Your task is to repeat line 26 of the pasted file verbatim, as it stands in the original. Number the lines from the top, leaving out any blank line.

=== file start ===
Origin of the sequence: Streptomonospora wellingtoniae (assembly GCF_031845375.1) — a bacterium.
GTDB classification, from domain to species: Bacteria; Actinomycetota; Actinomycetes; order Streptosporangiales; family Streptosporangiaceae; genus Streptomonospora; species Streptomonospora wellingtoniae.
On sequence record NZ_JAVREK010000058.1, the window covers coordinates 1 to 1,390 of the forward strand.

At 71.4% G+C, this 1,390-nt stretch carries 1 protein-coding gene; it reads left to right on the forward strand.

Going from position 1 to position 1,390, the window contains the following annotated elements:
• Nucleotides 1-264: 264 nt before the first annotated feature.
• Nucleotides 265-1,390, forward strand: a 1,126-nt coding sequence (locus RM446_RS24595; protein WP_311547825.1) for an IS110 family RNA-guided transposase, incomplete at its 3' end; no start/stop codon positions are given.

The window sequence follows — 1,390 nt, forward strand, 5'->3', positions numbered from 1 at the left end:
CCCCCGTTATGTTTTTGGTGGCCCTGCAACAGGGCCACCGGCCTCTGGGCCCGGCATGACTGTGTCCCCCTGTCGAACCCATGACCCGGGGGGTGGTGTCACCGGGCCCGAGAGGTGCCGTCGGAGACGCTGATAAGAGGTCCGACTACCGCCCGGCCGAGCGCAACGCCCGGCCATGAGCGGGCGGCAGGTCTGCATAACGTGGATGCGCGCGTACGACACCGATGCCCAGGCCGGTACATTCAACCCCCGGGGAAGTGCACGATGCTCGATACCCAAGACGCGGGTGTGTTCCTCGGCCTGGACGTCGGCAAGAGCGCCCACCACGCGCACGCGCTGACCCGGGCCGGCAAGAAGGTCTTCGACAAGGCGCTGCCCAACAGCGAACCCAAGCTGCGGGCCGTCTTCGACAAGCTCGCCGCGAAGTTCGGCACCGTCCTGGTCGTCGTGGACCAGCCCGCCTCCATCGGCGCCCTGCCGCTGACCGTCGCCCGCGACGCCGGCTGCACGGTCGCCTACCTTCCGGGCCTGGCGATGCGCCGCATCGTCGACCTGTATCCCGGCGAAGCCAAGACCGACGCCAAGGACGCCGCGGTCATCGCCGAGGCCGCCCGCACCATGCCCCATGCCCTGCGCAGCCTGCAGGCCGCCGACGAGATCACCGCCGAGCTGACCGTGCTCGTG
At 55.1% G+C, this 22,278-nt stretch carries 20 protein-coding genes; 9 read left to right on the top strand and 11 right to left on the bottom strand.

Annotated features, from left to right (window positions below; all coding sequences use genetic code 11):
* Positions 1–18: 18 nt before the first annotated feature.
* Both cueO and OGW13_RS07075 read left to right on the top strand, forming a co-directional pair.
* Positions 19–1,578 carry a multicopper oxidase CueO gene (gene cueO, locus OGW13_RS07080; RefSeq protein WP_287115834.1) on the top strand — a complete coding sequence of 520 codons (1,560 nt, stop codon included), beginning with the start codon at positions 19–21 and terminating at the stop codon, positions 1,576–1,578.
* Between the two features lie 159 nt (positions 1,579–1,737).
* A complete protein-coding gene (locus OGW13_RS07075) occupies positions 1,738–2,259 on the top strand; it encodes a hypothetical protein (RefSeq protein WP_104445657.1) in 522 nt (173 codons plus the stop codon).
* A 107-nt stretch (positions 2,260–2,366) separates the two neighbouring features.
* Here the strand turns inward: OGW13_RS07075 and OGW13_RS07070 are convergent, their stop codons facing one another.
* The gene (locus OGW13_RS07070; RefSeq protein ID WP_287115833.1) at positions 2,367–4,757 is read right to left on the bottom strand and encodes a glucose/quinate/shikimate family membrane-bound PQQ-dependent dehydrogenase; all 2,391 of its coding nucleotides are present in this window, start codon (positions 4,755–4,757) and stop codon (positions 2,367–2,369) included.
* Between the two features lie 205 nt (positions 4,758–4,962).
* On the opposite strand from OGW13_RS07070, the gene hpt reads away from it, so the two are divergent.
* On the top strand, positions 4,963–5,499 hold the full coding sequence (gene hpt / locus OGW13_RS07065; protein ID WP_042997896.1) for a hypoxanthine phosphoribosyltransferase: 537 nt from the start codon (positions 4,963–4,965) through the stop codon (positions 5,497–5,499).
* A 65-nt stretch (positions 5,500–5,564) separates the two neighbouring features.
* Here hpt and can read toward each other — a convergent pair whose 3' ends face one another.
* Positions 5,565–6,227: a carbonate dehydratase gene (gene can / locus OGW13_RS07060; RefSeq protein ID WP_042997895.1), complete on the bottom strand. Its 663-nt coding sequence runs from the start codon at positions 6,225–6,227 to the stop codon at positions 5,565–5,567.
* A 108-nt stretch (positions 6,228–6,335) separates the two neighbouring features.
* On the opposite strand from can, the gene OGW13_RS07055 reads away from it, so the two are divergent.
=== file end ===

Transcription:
* A 108-nt stretch (positions 6,228–6,335) separates the two neighbouring features.